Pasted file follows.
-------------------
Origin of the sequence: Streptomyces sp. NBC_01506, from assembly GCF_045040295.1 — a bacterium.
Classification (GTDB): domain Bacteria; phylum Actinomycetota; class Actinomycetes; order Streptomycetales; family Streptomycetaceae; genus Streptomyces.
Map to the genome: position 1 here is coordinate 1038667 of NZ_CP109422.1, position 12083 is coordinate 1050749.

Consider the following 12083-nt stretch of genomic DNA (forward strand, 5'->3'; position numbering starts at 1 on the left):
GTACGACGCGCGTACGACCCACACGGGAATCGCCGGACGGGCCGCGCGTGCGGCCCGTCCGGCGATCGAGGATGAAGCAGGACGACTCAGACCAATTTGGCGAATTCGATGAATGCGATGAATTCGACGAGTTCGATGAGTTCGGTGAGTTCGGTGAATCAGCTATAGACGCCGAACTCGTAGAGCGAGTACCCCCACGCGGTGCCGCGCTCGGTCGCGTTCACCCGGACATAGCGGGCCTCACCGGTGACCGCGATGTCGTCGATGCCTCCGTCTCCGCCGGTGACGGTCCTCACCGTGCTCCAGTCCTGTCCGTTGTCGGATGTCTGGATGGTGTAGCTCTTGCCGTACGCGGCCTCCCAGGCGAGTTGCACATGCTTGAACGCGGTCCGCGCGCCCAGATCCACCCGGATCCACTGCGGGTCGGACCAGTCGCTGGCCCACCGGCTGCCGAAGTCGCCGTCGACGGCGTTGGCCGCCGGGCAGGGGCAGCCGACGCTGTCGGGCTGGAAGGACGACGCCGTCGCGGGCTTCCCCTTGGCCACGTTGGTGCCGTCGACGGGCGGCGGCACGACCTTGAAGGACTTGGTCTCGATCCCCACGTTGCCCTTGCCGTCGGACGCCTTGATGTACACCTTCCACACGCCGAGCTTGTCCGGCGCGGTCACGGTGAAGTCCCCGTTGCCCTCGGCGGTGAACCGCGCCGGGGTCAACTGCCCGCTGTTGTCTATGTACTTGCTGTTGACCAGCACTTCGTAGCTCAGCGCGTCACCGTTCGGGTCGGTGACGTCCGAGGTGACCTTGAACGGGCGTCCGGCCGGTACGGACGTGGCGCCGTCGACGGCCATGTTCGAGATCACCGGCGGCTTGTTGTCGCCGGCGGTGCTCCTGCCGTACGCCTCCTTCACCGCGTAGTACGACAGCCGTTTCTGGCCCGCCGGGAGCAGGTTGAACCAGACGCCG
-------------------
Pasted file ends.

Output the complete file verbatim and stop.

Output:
Origin of the sequence: Streptomyces sp. NBC_01506, from assembly GCF_045040295.1 — a bacterium.
Classification (GTDB): domain Bacteria; phylum Actinomycetota; class Actinomycetes; order Streptomycetales; family Streptomycetaceae; genus Streptomyces.
Map to the genome: position 1 here is coordinate 1038667 of NZ_CP109422.1, position 12083 is coordinate 1050749.

Consider the following 12083-nt stretch of genomic DNA (forward strand, 5'->3'; position numbering starts at 1 on the left):
GTACGACGCGCGTACGACCCACACGGGAATCGCCGGACGGGCCGCGCGTGCGGCCCGTCCGGCGATCGAGGATGAAGCAGGACGACTCAGACCAATTTGGCGAATTCGATGAATGCGATGAATTCGACGAGTTCGATGAGTTCGGTGAGTTCGGTGAATCAGCTATAGACGCCGAACTCGTAGAGCGAGTACCCCCACGCGGTGCCGCGCTCGGTCGCGTTCACCCGGACATAGCGGGCCTCACCGGTGACCGCGATGTCGTCGATGCCTCCGTCTCCGCCGGTGACGGTCCTCACCGTGCTCCAGTCCTGTCCGTTGTCGGATGTCTGGATGGTGTAGCTCTTGCCGTACGCGGCCTCCCAGGCGAGTTGCACATGCTTGAACGCGGTCCGCGCGCCCAGATCCACCCGGATCCACTGCGGGTCGGACCAGTCGCTGGCCCACCGGCTGCCGAAGTCGCCGTCGACGGCGTTGGCCGCCGGGCAGGGGCAGCCGACGCTGTCGGGCTGGAAGGACGACGCCGTCGCGGGCTTCCCCTTGGCCACGTTGGTGCCGTCGACGGGCGGCGGCACGACCTTGAAGGACTTGGTCTCGATCCCCACGTTGCCCTTGCCGTCGGACGCCTTGATGTACACCTTCCACACGCCGAGCTTGTCCGGCGCGGTCACGGTGAAGTCCCCGTTGCCCTCGGCGGTGAACCGCGCCGGGGTCAACTGCCCGCTGTTGTCTATGTACTTGCTGTTGACCAGCACTTCGTAGCTCAGCGCGTCACCGTTCGGGTCGGTGACGTCCGAGGTGACCTTGAACGGGCGTCCGGCCGGTACGGACGTGGCGCCGTCGACGGCCATGTTCGAGATCACCGGCGGCTTGTTGTCGCCGGCGGTGCTCCTGCCGTACGCCTCCTTCACCGCGTAGTACGACAGCCGTTTCTGGCCCGCCGGGAGCAGGTTGAACCAGACGCCG